Siemens is a winner of the international 3D Printing Industry Award in the category "3D Printing application of the year". The company was honored for the worldwide first successful test of gas turbine blades manufactured with Additive Manufacturing (AM).
Earlier this year, Siemens announced a breakthrough in 3D printing: an international project team with contributions from Siemens engineers in Finspång/Sweden, Lincoln/UK and Berlin/Germany together with experts from Materials Solutions in Worcester/UK successfully finished performance testing under full-load conditions of the first gas turbine blades ever to be produced using AM.
The turbine blades were installed in a 13-megawatt (MW) SGT-400-type industrial gas turbine. The printed turbine blades were produced from a high-temperature-resistant, powdered polycrystalline nickel-based superalloy and are able to withstand the high pressures, extreme temperatures, and centrifugal forces that arise during turbine operation.
Gas turbine blades must withstand extreme conditions. Inside a turbine, high pressures, tremendous centrifugal forces, and high temperatures prevail: At full power, blades rotate at 1,600 km/h - twice the speed that a Boeing 737 can fly - and carry loads of 11 tons, which is approximately the weight of a fully loaded London double-decker bus. The blades must also withstand tremendous heat because they're surrounded by 1,250°C gas when the turbine is in full operation.
Until now, blades for gas turbines were either cast or forged. The casting of turbine blades requires complex mold construction before each blade can be individually cast - a complex, time-consuming, and costly procedure. Additive manufacturing changes all this. With AM, a laser beam is directed at fine layers of metal powder, which are heated and melted. When the laser is removed, the metal cools. The process is repeated layer by layer until the blade model from the 3D printer is finished. Thanks to additive manufacturing, the team was able to reduce the period of time from the design of a new gas turbine blade to its production from two years to two months.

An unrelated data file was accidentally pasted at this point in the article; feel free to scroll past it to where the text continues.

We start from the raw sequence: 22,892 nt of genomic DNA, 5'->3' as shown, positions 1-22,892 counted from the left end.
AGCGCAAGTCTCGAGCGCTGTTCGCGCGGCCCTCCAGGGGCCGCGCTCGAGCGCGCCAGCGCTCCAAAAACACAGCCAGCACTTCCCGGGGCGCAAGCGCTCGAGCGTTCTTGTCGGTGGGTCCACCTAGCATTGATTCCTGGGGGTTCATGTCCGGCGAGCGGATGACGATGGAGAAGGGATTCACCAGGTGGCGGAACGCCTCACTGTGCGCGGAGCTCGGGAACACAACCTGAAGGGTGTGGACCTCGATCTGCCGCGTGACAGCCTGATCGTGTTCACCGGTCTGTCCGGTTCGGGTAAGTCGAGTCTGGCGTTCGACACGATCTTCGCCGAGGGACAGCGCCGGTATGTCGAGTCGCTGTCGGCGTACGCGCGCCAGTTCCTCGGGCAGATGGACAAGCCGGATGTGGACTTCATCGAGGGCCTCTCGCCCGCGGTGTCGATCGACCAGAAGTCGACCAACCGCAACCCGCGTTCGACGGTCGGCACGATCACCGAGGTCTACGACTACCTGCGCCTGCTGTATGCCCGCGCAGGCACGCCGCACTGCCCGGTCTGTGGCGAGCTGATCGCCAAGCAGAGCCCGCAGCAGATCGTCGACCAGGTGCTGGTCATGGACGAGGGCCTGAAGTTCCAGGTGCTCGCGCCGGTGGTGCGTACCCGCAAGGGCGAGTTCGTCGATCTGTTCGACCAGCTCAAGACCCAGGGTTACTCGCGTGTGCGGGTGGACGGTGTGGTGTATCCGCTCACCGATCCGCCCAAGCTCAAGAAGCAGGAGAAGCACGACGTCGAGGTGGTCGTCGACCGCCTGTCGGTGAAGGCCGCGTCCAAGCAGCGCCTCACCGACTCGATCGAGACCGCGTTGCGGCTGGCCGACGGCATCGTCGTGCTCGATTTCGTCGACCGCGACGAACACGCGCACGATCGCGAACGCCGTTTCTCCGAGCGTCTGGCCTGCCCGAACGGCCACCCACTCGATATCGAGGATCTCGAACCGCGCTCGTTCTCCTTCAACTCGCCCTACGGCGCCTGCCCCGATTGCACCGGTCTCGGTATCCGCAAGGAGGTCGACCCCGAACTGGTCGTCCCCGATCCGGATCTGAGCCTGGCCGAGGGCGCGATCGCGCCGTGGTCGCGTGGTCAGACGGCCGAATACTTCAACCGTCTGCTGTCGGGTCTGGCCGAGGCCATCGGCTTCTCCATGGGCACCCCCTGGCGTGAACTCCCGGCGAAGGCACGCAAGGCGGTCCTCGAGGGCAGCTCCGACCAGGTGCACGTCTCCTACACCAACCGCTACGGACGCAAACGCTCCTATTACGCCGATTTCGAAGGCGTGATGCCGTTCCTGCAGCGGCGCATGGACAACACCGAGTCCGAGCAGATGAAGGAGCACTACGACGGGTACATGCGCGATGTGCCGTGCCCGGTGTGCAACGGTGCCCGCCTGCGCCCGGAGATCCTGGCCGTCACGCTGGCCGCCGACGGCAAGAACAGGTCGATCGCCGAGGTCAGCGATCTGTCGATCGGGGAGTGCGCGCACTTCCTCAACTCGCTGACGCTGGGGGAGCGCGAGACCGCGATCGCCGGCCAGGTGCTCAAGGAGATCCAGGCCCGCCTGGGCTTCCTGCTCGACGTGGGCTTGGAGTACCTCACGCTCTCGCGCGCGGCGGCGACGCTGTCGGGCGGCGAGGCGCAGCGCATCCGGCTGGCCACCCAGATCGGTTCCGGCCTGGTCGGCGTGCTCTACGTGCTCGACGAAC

"We are very glad to receive this award for our printed turbine blades and we are especially proud as the votes stem from members of the Additive Manufacturing community," said Phil Hatherley, General Manager Materials Solutions - A Siemens Business. "With this award we show that Siemens as a technology driver can play a decisive role in the future of Additive Manufacturing. And we are ready to take the next steps in this development."
Additive Manufacturing has the potential to become a key technology in the production of gas turbine components. Siemens has been investing in this innovative technology right from its inception, and is now driving the industrialization and commercialization of these processes. Besides the awarded turbine blades, Siemens is using the innovative technology to produce burner tips, burner nozzles and to repair burner heads. The international team of experts with the innovation centers located in Sweden, Germany and the United Kingdom are transforming the new design possibilities into specific solutions for Siemens' customers.
Source and top image: Siemens
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